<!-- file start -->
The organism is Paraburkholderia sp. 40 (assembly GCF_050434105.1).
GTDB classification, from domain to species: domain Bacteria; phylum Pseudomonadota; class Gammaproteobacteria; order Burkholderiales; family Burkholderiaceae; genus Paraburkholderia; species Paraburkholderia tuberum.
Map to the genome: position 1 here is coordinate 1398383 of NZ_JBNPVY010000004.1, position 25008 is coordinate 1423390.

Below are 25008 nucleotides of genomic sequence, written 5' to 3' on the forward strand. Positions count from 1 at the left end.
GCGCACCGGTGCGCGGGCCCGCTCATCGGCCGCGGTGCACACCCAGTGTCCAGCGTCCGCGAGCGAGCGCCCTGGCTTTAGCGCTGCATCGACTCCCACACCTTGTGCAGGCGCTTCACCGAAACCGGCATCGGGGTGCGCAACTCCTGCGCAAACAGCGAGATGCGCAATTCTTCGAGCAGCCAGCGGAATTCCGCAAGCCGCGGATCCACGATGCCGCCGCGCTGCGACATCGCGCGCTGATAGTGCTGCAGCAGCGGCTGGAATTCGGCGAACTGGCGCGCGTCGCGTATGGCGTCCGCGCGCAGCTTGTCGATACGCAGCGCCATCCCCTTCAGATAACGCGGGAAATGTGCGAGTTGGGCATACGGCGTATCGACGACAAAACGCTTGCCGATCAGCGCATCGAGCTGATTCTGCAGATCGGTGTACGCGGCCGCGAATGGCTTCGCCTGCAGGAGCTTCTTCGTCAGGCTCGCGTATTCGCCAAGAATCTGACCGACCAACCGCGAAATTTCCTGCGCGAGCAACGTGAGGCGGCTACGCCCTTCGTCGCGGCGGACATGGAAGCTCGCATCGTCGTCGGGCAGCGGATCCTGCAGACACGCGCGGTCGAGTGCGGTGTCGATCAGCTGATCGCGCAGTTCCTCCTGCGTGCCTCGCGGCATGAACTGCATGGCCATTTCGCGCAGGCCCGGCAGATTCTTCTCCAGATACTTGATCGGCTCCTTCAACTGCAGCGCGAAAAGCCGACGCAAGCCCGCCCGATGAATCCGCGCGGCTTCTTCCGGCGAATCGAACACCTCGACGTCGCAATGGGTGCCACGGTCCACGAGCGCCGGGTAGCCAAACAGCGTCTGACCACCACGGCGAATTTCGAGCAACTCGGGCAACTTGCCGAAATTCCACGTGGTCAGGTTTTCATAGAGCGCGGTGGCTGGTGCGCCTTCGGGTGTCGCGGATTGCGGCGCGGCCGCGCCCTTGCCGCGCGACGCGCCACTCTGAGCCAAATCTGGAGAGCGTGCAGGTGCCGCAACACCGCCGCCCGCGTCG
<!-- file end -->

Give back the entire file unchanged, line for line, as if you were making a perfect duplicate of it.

The organism is Paraburkholderia sp. 40 (assembly GCF_050434105.1).
GTDB classification, from domain to species: domain Bacteria; phylum Pseudomonadota; class Gammaproteobacteria; order Burkholderiales; family Burkholderiaceae; genus Paraburkholderia; species Paraburkholderia tuberum.
Map to the genome: position 1 here is coordinate 1398383 of NZ_JBNPVY010000004.1, position 25008 is coordinate 1423390.

Below are 25008 nucleotides of genomic sequence, written 5' to 3' on the forward strand. Positions count from 1 at the left end.
GCGCACCGGTGCGCGGGCCCGCTCATCGGCCGCGGTGCACACCCAGTGTCCAGCGTCCGCGAGCGAGCGCCCTGGCTTTAGCGCTGCATCGACTCCCACACCTTGTGCAGGCGCTTCACCGAAACCGGCATCGGGGTGCGCAACTCCTGCGCAAACAGCGAGATGCGCAATTCTTCGAGCAGCCAGCGGAATTCCGCAAGCCGCGGATCCACGATGCCGCCGCGCTGCGACATCGCGCGCTGATAGTGCTGCAGCAGCGGCTGGAATTCGGCGAACTGGCGCGCGTCGCGTATGGCGTCCGCGCGCAGCTTGTCGATACGCAGCGCCATCCCCTTCAGATAACGCGGGAAATGTGCGAGTTGGGCATACGGCGTATCGACGACAAAACGCTTGCCGATCAGCGCATCGAGCTGATTCTGCAGATCGGTGTACGCGGCCGCGAATGGCTTCGCCTGCAGGAGCTTCTTCGTCAGGCTCGCGTATTCGCCAAGAATCTGACCGACCAACCGCGAAATTTCCTGCGCGAGCAACGTGAGGCGGCTACGCCCTTCGTCGCGGCGGACATGGAAGCTCGCATCGTCGTCGGGCAGCGGATCCTGCAGACACGCGCGGTCGAGTGCGGTGTCGATCAGCTGATCGCGCAGTTCCTCCTGCGTGCCTCGCGGCATGAACTGCATGGCCATTTCGCGCAGGCCCGGCAGATTCTTCTCCAGATACTTGATCGGCTCCTTCAACTGCAGCGCGAAAAGCCGACGCAAGCCCGCCCGATGAATCCGCGCGGCTTCTTCCGGCGAATCGAACACCTCGACGTCGCAATGGGTGCCACGGTCCACGAGCGCCGGGTAGCCAAACAGCGTCTGACCACCACGGCGAATTTCGAGCAACTCGGGCAACTTGCCGAAATTCCACGTGGTCAGGTTTTCATAGAGCGCGGTGGCTGGTGCGCCTTCGGGTGTCGCGGATTGCGGCGCGGCCGCGCCCTTGCCGCGCGACGCGCCACTCTGAGCCAAATCTGGAGAGCGTGCAGGTGCCGCAACACCGCCGCCCGCGTCG